This week we posted a thread on twitter about why and how Human Rights must be the framework for commissioning.

The thread was hugely popular as many recognised our key concern: that human rights is too often only discussed when addressing failures in services, but commissioning from a human rights perspective is all about preventing poor outcomes and focussing on the person. Below is a reworking of the original thread which you can find here or on PDF format here.

This week we attened a NHS England Expert Reference Group on the Use of Force where we presented on why using a human rights approach is vital for addressing the use of Restrictive Practices in NHS Commissioned Care Settings (and indeed any other service!) This week we have also been delivering staff training sessions at Manchester Health and Care Commissioning (MHCC).

Culture of Respect for Human Rights

During both these sessions we shared how an often forgotten aim of the Human Rights Act was to help support a “culture of respect for human rights”. This is about the way all public services and policy happens, not simply about court judgements. Court judgement are vital but if a judgement is happening, it means that things have already failed.

During our NHS England Manchester HCC sessions, we asked how many NHS staff, commissioners, and commissioned services could truly agree that they are part of a culture of respect for human rights. And how many of the people using services, families and carers in the room felt this was their experience.The answer was not many.

We looked at how the Human Rights Act means that human rights should be sitting across all the decisions authorities are making, that safeguarding, risk management, blanket policies, restraint etc etc etc need to comply with human rights, because it’s the law. So few people know this.  There is often a feeling that we already know every thing about human rights. Yet our experience delivering training around the UK has shown that very few people can name half of our 16 rights. Even less can identify what practical issues these engage and less still what the Human Rights Act legal duty means for commissioning, delivering or accessing services.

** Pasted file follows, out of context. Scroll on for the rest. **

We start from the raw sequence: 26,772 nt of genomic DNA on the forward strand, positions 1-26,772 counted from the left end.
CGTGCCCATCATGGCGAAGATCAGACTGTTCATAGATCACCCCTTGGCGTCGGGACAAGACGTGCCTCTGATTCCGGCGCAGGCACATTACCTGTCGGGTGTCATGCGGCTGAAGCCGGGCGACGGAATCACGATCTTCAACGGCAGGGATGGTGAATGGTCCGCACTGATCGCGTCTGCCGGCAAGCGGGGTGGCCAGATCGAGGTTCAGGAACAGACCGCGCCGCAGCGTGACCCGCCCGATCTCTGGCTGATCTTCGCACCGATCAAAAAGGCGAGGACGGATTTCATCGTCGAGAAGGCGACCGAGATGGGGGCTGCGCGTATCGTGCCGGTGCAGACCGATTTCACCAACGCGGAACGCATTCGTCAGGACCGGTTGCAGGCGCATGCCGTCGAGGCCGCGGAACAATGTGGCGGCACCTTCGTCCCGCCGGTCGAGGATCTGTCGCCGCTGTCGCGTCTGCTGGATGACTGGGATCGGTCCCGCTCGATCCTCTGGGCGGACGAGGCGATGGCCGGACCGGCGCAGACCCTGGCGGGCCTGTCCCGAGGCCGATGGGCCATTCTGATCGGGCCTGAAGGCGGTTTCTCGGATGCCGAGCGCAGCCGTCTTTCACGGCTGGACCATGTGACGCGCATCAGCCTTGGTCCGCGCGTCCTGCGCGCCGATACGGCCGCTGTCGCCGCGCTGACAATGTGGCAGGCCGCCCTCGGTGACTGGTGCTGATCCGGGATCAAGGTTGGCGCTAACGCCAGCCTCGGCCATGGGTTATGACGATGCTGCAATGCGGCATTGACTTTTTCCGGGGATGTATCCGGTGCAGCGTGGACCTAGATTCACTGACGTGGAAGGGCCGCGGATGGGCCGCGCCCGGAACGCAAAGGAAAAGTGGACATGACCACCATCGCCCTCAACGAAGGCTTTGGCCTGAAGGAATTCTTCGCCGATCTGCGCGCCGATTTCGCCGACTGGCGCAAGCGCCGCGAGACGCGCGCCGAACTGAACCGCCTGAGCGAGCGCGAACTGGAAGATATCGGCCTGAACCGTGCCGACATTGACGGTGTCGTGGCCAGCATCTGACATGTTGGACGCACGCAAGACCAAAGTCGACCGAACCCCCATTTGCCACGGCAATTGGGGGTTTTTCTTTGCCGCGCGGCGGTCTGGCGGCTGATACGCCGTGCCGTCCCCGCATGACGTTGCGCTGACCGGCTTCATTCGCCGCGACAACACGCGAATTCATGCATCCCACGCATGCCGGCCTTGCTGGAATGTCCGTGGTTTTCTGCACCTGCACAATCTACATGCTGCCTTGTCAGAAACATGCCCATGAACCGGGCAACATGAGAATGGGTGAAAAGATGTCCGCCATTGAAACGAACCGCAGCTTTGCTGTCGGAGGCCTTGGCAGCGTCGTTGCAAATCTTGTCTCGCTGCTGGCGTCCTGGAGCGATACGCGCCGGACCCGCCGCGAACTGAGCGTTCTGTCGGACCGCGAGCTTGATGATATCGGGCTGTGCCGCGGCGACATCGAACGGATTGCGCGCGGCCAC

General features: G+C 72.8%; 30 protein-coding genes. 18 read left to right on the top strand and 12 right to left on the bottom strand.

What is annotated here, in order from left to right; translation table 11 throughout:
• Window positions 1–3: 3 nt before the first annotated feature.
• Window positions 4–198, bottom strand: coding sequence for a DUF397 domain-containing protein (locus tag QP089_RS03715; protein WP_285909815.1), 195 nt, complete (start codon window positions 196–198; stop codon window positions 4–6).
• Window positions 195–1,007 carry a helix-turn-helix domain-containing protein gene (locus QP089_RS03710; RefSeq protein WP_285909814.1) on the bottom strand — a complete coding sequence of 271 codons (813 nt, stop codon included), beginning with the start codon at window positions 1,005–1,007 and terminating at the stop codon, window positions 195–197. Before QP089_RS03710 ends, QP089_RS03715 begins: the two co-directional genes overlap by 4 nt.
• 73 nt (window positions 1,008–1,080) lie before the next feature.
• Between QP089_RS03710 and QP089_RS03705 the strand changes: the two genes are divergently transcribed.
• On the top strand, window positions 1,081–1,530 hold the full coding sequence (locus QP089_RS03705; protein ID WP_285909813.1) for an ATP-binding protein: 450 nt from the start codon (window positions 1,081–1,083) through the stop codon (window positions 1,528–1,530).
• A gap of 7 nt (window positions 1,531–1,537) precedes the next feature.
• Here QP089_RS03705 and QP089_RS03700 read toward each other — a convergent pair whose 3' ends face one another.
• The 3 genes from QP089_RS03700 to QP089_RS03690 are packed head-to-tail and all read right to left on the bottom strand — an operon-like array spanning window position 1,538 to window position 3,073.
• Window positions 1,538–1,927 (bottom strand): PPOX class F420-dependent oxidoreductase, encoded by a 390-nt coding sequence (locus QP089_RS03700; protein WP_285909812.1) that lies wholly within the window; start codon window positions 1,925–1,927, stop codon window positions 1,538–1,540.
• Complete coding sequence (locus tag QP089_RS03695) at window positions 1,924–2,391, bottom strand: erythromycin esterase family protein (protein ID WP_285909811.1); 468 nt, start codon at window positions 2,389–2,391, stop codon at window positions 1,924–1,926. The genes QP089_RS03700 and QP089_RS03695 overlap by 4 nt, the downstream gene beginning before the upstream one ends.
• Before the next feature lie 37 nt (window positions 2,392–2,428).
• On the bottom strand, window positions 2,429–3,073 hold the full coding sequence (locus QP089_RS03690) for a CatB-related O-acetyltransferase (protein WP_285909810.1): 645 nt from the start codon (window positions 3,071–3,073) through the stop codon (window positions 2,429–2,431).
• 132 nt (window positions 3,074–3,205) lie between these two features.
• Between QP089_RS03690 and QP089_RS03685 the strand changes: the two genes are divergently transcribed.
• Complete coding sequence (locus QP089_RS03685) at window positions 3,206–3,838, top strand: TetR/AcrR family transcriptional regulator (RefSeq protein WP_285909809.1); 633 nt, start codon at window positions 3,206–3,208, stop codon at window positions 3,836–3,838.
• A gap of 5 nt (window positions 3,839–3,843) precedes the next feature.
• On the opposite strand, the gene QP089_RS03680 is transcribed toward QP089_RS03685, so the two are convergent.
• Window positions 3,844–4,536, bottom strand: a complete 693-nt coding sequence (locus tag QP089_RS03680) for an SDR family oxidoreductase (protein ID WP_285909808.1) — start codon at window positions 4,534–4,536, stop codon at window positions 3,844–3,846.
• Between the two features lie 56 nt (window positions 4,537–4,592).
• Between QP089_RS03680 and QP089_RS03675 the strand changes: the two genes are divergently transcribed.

But this isn’t surprising. As is often the case, our interventions this week were the first time people were having a
practical conversation about what human rights means for their work and lives.

Whether an NHS or commissioned service provider is meeting their legal duty to respect, protect and fulfil
people’s human rights depends on the actions of their staff (frontline and leadership) every single day; yet no one we meet during our two sessions thad received practical training on this.

What we did find, as is usually the case, is that once you are able to have an engaged, practical and relevant
discussion, supporting people to unpick human rights and apply them, the conversation changes. Those lightbulbs start going off!

Our Work: A Human Rights Approach

We shared our new “Traffic Light” review system that we’ve developed to support services to understand how well
they are doing on human rights (and how to improve), and the model we use to enable staff to “think and do” human rights in everyday decisions.

We shared how the people we work with are often highly sceptical about human rights as “another” thing to do, but
ultimately, with the right support, they can become the best advocates for human rights, making them real everyday. Supporting people and positively changing live.

So what did people tell us this week?


“I’m a nurse of 30 years, why haven’t I had training on human rights as the foundation for everything I do?”
“You think you know human rights, and then when you actually learn about what it means in practice you realise you really don’t”

And one of today's favourite bits of feedback from commissioning staff ...


"I will keep the list of human rights in the HRA to hand when reviewing incidents"


A practical commitment to action, because that's what human rights and our Human Rights framework can provide.

This Eleanor Roosevelt quote is always with us. Commissioning has the potential to make this happen, rather than responding to human rights abuses, we should be commissioning to protect human rights. It is possible.

Its not just us that recognises this need for human rights and commission, below are some tweets responding to our thread: